When you look up the definition for Accutane on the internet this is what you will find: Accutane is a medication used for the treatment of severe acne. It was first developed to be used as a chemotherapy medication for the treatment of brain cancer, pancreatic cancer, and more. This definition is not only scary, it is terrifying. When my parents and I were faced at the choice of whether or not we should even consider taking the risk of letting me participate in this process, the only thing I could do was to beg them. It was impossible to explain to them the feeling of sitting in a classroom with the heat of everyone’s eyes on me. Miraculously they came to an agreement that I would be able to take it. On a cold October morning, I started by taking my first capsule. Not sure what to expect, the only thought I had for myself was, “here we go.”

The first couple of weeks went by with no change. The only thing that I had to complain about was that my lips had a little bit of dryness. It took until the first month and a half for the pill to really start taking its toll on my skin. My skin turned into a dry, red, painful, mess. Since it was the middle of November, I can recall an indescribable discomfort every time the wind blew at a spot of direct bare skin. These effects were taking place with only the 20 mg capsule. The doctor had told me that I was going to be up to 60 mg twice a day by the middle of the treatment. Not only did I have uncomfortable, painful physical side effects, I also was extremely self-conscious about the appearance of my dry flakey skin. With the months that followed the side effects worsened. Many times it got to the point where I wanted to stop the treatment. Every month I had to submit to a blood draw and physical to evaluate the progress and effects of the drug on me.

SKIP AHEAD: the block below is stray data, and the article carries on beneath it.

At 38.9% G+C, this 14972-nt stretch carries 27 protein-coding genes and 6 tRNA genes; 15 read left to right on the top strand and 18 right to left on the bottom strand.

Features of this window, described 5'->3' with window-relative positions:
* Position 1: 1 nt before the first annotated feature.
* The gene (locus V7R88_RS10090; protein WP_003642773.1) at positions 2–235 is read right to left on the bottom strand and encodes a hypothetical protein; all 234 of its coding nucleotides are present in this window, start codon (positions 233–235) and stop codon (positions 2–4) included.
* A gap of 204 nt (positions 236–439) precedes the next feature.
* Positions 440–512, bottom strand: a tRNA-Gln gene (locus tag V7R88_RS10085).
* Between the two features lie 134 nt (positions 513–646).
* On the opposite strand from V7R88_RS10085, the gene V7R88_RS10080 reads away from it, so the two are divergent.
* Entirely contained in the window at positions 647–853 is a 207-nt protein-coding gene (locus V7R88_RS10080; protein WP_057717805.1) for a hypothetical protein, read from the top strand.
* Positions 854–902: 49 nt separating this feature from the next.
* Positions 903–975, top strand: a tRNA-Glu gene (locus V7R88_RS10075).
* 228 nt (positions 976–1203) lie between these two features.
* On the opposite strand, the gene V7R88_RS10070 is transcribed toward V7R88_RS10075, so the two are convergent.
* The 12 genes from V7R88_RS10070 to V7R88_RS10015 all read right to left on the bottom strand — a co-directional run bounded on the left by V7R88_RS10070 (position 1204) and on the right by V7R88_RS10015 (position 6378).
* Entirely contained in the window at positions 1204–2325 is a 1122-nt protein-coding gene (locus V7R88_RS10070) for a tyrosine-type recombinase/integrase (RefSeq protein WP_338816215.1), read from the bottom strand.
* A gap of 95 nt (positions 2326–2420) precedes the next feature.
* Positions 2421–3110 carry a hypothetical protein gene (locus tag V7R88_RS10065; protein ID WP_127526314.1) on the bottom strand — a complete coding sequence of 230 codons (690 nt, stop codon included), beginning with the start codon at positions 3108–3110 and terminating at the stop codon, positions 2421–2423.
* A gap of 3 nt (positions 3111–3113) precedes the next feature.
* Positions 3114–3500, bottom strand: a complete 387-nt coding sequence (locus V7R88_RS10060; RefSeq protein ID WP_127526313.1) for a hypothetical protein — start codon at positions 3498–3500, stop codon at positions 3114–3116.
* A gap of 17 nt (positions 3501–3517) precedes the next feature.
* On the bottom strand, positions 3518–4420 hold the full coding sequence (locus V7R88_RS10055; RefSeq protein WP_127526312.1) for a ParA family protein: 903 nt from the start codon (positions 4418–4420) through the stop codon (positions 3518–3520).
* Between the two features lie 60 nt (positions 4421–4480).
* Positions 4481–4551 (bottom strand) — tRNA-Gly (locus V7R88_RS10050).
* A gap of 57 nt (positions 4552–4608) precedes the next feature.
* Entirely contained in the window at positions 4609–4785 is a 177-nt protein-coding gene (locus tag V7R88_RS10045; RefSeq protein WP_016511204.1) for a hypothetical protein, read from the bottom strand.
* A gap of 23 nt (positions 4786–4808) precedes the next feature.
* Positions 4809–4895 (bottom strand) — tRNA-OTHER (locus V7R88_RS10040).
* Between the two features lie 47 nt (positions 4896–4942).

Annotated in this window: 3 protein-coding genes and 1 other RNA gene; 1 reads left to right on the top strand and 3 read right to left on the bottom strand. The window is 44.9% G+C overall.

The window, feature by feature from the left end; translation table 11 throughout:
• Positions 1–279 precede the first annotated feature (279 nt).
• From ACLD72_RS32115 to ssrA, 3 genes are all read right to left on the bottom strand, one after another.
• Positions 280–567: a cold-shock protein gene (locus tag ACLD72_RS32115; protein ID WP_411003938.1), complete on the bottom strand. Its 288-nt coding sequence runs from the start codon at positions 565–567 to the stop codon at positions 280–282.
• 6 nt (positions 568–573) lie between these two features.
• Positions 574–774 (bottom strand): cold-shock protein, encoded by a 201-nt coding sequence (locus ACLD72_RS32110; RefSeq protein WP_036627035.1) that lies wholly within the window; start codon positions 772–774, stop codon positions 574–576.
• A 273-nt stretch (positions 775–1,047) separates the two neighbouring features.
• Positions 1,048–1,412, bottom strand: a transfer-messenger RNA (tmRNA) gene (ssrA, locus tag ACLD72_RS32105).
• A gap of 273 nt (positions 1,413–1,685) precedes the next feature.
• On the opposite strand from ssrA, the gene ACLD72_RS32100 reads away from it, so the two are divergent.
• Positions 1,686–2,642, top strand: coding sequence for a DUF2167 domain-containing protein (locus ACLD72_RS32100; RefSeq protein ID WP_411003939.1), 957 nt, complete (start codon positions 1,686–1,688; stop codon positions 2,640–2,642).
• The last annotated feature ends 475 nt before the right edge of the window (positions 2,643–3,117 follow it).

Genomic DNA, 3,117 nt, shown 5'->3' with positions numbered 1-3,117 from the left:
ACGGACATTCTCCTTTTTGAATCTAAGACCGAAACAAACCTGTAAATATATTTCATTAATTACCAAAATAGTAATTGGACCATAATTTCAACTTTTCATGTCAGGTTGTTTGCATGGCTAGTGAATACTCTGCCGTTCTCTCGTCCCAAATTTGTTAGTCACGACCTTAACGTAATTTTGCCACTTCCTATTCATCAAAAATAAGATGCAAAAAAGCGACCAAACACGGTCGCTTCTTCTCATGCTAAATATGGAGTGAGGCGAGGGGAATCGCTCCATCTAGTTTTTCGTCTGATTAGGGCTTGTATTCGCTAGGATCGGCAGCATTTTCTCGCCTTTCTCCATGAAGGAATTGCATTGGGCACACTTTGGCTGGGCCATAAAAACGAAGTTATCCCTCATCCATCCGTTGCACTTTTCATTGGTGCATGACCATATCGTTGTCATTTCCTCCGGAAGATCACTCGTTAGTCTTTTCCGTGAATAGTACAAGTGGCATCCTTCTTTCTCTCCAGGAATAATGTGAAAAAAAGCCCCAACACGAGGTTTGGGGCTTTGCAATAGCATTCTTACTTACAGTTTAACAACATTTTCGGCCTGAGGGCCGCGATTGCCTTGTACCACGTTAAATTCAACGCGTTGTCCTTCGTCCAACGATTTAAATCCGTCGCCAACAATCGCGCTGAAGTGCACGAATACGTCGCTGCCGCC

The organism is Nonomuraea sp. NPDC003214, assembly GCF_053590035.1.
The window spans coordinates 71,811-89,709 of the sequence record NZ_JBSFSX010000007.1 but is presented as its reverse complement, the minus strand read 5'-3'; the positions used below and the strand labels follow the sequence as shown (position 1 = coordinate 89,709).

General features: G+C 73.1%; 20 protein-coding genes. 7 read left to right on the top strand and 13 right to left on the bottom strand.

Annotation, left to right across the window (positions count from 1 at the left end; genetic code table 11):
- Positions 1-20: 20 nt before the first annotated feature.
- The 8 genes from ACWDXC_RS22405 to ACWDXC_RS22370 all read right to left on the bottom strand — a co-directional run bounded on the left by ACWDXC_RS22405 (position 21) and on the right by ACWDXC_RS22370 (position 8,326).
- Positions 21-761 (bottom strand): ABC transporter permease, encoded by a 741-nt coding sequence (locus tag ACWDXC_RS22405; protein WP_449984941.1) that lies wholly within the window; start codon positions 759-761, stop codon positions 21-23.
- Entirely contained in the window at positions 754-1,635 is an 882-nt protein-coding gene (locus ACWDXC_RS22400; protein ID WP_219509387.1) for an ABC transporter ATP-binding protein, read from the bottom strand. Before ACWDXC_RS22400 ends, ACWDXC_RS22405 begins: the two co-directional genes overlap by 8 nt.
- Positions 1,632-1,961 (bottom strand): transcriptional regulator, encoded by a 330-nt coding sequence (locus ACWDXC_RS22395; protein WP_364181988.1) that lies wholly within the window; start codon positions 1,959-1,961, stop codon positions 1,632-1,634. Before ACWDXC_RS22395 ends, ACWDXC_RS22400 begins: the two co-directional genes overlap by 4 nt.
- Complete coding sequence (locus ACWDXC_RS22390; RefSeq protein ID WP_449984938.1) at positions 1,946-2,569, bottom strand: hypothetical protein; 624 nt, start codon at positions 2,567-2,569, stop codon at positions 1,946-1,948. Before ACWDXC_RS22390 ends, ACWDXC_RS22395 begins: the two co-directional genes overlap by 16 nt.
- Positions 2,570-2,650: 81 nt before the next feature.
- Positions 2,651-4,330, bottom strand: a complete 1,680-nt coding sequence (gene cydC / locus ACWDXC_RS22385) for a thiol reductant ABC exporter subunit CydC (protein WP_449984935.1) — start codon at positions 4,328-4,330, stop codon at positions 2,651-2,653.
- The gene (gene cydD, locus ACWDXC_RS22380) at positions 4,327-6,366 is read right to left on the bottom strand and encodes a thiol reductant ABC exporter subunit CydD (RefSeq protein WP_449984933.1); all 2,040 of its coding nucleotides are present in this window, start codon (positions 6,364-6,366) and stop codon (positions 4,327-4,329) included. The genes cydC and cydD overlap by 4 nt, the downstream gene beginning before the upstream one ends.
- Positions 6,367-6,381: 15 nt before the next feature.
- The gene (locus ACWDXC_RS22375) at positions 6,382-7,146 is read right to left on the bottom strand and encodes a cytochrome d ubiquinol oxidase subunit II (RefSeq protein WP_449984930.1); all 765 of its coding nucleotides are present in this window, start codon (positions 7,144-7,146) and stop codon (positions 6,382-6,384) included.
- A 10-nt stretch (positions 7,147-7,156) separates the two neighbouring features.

Once I was up to 60 mg my side effects consisted of blurred vision, dry skin, headaches, back pain, and dizziness. This was the worst that it ended up being. Around the 5th month of treatment I finally was able to see what the results were going to look like. It really made everything that I was dealing with, worth it. I will always remember the day that I woke up for school and couldn’t see any acne on my face. Yes, my skin was pale and dry, but that didn’t faze me one bit. I was so excited; I put on my best outfit. The last couple months of the pill my dosage was reduced and the side effects started to decrease. I completed the whole process on May 18th. When I look back at everything I went through, I don’t regret it, though I know for sure I would never go through something like that willingly again. I’ve benefited from Accutane in so many ways. I literally became I different person. My confidence went from a 0 to 5 billion. Throughout the whole process I learned to love myself, no matter how my skin looked. It will always be hard for me to understand how something so destructive and ugly could bring out something this positive and beautiful. The most important thing I learned is that fortunately physical analysis is not the only way to resolve inner conflicts.

Similar Articles


This article has 0 comments.


MacMillan Books

Aspiring Writer? Take Our Online Course!